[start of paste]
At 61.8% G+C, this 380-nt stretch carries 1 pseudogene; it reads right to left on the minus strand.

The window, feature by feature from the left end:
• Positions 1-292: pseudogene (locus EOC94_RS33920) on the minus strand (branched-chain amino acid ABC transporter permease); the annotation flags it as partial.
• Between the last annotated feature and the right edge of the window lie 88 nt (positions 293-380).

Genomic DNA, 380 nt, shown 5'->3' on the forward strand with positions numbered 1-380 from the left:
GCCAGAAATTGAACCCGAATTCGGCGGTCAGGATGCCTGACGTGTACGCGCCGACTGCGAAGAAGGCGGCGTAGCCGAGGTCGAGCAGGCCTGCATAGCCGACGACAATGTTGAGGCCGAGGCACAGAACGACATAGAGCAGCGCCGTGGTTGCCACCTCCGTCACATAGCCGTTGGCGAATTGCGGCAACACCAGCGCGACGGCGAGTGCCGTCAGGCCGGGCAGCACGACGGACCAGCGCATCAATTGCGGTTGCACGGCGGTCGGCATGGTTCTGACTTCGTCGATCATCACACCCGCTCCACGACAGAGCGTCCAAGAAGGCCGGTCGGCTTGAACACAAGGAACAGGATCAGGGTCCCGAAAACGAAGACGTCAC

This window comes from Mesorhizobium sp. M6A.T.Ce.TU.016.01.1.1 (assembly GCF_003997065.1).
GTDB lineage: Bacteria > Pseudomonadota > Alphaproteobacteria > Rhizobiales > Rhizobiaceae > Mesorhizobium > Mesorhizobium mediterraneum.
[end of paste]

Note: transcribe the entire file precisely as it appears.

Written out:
At 61.8% G+C, this 380-nt stretch carries 1 pseudogene; it reads right to left on the minus strand.

The window, feature by feature from the left end:
• Positions 1-292: pseudogene (locus EOC94_RS33920) on the minus strand (branched-chain amino acid ABC transporter permease); the annotation flags it as partial.
• Between the last annotated feature and the right edge of the window lie 88 nt (positions 293-380).

Genomic DNA, 380 nt, shown 5'->3' on the forward strand with positions numbered 1-380 from the left:
GCCAGAAATTGAACCCGAATTCGGCGGTCAGGATGCCTGACGTGTACGCGCCGACTGCGAAGAAGGCGGCGTAGCCGAGGTCGAGCAGGCCTGCATAGCCGACGACAATGTTGAGGCCGAGGCACAGAACGACATAGAGCAGCGCCGTGGTTGCCACCTCCGTCACATAGCCGTTGGCGAATTGCGGCAACACCAGCGCGACGGCGAGTGCCGTCAGGCCGGGCAGCACGACGGACCAGCGCATCAATTGCGGTTGCACGGCGGTCGGCATGGTTCTGACTTCGTCGATCATCACACCCGCTCCACGACAGAGCGTCCAAGAAGGCCGGTCGGCTTGAACACAAGGAACAGGATCAGGGTCCCGAAAACGAAGACGTCAC

This window comes from Mesorhizobium sp. M6A.T.Ce.TU.016.01.1.1 (assembly GCF_003997065.1).
GTDB lineage: Bacteria > Pseudomonadota > Alphaproteobacteria > Rhizobiales > Rhizobiaceae > Mesorhizobium > Mesorhizobium mediterraneum.